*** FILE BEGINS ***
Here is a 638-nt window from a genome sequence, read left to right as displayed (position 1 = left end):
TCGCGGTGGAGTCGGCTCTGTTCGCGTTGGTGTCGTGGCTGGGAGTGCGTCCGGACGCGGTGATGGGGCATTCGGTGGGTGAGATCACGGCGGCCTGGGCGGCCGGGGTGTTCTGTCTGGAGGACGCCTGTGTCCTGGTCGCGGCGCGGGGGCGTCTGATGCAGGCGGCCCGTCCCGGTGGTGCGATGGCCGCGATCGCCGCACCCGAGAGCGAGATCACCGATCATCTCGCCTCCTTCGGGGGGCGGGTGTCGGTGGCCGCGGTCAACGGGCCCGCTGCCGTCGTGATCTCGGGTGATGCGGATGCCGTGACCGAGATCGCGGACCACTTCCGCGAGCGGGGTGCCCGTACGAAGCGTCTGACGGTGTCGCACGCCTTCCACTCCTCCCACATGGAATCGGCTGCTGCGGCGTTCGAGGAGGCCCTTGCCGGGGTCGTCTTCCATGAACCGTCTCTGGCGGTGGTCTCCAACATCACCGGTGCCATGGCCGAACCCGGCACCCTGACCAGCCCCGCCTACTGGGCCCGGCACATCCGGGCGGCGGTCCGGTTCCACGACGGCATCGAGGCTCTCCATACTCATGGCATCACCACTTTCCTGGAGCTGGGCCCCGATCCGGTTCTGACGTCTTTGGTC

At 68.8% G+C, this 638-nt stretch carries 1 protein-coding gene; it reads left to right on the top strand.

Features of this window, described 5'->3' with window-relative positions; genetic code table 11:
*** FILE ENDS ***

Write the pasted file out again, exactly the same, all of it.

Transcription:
Here is a 638-nt window from a genome sequence, read left to right as displayed (position 1 = left end):
TCGCGGTGGAGTCGGCTCTGTTCGCGTTGGTGTCGTGGCTGGGAGTGCGTCCGGACGCGGTGATGGGGCATTCGGTGGGTGAGATCACGGCGGCCTGGGCGGCCGGGGTGTTCTGTCTGGAGGACGCCTGTGTCCTGGTCGCGGCGCGGGGGCGTCTGATGCAGGCGGCCCGTCCCGGTGGTGCGATGGCCGCGATCGCCGCACCCGAGAGCGAGATCACCGATCATCTCGCCTCCTTCGGGGGGCGGGTGTCGGTGGCCGCGGTCAACGGGCCCGCTGCCGTCGTGATCTCGGGTGATGCGGATGCCGTGACCGAGATCGCGGACCACTTCCGCGAGCGGGGTGCCCGTACGAAGCGTCTGACGGTGTCGCACGCCTTCCACTCCTCCCACATGGAATCGGCTGCTGCGGCGTTCGAGGAGGCCCTTGCCGGGGTCGTCTTCCATGAACCGTCTCTGGCGGTGGTCTCCAACATCACCGGTGCCATGGCCGAACCCGGCACCCTGACCAGCCCCGCCTACTGGGCCCGGCACATCCGGGCGGCGGTCCGGTTCCACGACGGCATCGAGGCTCTCCATACTCATGGCATCACCACTTTCCTGGAGCTGGGCCCCGATCCGGTTCTGACGTCTTTGGTC

At 68.8% G+C, this 638-nt stretch carries 1 protein-coding gene; it reads left to right on the top strand.

Features of this window, described 5'->3' with window-relative positions; genetic code table 11: